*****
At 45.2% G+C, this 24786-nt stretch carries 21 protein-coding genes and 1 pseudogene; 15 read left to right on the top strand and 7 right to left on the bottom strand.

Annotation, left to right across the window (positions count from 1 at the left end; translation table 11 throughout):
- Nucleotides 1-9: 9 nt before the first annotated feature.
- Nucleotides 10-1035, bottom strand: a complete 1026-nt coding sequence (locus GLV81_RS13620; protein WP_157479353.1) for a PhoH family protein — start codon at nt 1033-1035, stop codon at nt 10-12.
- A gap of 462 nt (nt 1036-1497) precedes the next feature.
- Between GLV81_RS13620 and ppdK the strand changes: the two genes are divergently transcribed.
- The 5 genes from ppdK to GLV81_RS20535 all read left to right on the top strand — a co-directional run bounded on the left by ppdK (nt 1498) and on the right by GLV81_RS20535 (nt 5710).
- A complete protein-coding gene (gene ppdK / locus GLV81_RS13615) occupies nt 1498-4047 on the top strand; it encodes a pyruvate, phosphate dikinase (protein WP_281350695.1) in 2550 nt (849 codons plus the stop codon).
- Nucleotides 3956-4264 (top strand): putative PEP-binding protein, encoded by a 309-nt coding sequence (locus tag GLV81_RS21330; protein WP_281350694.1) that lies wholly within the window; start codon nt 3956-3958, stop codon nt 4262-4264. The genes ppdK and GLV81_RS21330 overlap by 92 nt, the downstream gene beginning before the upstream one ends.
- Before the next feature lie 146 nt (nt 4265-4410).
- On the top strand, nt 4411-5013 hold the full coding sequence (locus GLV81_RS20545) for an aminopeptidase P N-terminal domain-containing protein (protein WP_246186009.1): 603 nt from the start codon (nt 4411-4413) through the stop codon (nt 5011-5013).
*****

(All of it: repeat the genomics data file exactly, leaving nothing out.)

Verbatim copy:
At 45.2% G+C, this 24786-nt stretch carries 21 protein-coding genes and 1 pseudogene; 15 read left to right on the top strand and 7 right to left on the bottom strand.

Annotation, left to right across the window (positions count from 1 at the left end; translation table 11 throughout):
- Nucleotides 1-9: 9 nt before the first annotated feature.
- Nucleotides 10-1035, bottom strand: a complete 1026-nt coding sequence (locus GLV81_RS13620; protein WP_157479353.1) for a PhoH family protein — start codon at nt 1033-1035, stop codon at nt 10-12.
- A gap of 462 nt (nt 1036-1497) precedes the next feature.
- Between GLV81_RS13620 and ppdK the strand changes: the two genes are divergently transcribed.
- The 5 genes from ppdK to GLV81_RS20535 all read left to right on the top strand — a co-directional run bounded on the left by ppdK (nt 1498) and on the right by GLV81_RS20535 (nt 5710).
- A complete protein-coding gene (gene ppdK / locus GLV81_RS13615) occupies nt 1498-4047 on the top strand; it encodes a pyruvate, phosphate dikinase (protein WP_281350695.1) in 2550 nt (849 codons plus the stop codon).
- Nucleotides 3956-4264 (top strand): putative PEP-binding protein, encoded by a 309-nt coding sequence (locus tag GLV81_RS21330; protein WP_281350694.1) that lies wholly within the window; start codon nt 3956-3958, stop codon nt 4262-4264. The genes ppdK and GLV81_RS21330 overlap by 92 nt, the downstream gene beginning before the upstream one ends.
- Before the next feature lie 146 nt (nt 4265-4410).
- On the top strand, nt 4411-5013 hold the full coding sequence (locus GLV81_RS20545) for an aminopeptidase P N-terminal domain-containing protein (protein WP_246186009.1): 603 nt from the start codon (nt 4411-4413) through the stop codon (nt 5011-5013).